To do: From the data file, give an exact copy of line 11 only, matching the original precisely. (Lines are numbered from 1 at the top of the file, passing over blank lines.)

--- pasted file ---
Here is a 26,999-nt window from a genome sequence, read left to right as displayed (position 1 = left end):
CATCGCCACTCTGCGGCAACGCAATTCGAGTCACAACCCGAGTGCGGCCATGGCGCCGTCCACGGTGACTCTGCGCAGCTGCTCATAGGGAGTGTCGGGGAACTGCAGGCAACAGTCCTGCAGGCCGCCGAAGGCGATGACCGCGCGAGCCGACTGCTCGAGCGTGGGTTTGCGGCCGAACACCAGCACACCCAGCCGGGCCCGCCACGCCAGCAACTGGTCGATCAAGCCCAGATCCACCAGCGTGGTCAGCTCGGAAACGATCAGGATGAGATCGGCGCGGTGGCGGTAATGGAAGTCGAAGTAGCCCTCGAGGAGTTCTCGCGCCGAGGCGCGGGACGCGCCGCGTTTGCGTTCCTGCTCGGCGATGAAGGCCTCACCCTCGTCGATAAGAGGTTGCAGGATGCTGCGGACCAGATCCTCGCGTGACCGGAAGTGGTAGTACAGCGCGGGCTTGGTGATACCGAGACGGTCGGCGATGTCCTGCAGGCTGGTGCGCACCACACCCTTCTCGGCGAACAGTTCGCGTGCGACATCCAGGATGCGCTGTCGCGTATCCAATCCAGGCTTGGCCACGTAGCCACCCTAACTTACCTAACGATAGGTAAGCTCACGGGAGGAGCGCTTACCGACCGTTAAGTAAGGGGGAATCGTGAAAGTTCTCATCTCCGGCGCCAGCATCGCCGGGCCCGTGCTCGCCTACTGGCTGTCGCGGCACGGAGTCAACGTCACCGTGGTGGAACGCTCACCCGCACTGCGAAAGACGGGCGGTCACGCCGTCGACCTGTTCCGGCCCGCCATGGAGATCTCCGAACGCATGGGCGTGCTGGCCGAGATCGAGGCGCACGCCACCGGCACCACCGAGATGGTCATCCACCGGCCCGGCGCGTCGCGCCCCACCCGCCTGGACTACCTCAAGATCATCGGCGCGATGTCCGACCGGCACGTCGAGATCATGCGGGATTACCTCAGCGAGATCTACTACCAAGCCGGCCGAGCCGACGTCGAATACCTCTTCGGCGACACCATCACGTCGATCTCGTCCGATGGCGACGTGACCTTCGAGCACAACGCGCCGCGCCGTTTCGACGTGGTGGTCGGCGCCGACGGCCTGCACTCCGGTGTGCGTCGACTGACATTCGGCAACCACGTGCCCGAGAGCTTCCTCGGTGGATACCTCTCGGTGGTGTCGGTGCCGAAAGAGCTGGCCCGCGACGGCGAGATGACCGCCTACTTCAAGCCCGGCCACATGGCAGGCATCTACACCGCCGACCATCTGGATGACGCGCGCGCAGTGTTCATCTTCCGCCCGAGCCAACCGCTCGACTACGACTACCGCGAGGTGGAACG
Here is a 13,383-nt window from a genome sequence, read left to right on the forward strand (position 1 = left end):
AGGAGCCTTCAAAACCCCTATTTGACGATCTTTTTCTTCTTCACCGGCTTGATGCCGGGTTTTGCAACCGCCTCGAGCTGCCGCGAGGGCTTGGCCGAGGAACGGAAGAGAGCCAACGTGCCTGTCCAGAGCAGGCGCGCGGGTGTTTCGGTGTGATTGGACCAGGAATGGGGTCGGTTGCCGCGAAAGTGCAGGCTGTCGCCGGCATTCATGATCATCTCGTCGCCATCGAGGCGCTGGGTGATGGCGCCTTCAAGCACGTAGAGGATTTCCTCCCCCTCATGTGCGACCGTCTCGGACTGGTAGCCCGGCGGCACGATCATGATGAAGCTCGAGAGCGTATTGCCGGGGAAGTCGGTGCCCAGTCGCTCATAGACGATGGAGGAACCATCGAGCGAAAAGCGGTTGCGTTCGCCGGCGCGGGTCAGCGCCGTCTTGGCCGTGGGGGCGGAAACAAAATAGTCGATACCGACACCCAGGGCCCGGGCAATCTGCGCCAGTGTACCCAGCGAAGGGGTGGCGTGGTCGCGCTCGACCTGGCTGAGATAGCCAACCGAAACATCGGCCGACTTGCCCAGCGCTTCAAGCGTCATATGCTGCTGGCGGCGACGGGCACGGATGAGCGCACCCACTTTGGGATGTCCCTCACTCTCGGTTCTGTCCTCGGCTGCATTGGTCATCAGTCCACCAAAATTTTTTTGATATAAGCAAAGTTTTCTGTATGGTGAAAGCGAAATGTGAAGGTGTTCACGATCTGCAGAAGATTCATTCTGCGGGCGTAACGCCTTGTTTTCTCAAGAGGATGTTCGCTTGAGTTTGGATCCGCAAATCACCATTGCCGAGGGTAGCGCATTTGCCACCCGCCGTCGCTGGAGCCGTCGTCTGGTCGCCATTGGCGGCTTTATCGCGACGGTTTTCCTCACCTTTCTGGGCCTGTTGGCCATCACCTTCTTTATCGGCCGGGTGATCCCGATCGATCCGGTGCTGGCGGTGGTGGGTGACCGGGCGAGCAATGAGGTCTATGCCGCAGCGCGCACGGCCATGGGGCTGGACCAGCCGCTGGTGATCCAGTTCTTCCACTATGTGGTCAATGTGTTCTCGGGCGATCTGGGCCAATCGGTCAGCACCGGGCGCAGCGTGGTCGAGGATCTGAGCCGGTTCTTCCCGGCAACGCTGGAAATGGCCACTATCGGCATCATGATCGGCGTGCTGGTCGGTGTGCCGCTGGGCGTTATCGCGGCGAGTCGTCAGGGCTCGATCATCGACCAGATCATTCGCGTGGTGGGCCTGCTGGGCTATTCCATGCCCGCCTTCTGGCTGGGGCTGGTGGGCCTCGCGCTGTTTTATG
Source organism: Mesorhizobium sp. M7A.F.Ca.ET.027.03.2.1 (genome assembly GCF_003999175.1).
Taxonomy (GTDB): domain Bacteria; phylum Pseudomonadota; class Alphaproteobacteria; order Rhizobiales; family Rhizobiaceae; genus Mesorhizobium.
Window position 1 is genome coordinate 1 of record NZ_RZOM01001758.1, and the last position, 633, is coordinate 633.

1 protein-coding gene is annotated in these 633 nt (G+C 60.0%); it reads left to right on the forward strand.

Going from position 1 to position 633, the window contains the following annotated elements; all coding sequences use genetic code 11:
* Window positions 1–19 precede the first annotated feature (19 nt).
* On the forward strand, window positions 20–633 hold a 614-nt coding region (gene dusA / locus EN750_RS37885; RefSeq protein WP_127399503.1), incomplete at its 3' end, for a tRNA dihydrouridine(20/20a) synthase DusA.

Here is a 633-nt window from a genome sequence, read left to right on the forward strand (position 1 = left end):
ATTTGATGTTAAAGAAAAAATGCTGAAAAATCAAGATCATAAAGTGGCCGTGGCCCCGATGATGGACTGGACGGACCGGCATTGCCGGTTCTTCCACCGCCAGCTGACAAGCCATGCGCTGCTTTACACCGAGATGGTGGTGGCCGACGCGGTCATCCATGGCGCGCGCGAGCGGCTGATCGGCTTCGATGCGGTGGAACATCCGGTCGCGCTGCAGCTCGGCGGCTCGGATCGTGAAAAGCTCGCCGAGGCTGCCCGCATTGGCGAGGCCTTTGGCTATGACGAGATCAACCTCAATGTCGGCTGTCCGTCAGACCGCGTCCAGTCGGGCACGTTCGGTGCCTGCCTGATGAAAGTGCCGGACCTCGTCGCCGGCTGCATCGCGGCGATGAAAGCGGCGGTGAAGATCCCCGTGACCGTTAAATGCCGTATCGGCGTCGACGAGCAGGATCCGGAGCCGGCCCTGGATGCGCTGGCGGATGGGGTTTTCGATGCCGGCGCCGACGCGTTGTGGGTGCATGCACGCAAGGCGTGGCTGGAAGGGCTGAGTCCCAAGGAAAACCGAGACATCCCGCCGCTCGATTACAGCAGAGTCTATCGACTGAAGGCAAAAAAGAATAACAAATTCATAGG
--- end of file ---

* On the forward strand, window positions 20–633 hold a 614-nt coding region (gene dusA / locus EN750_RS37885; RefSeq protein WP_127399503.1), incomplete at its 3' end, for a tRNA dihydrouridine(20/20a) synthase DusA.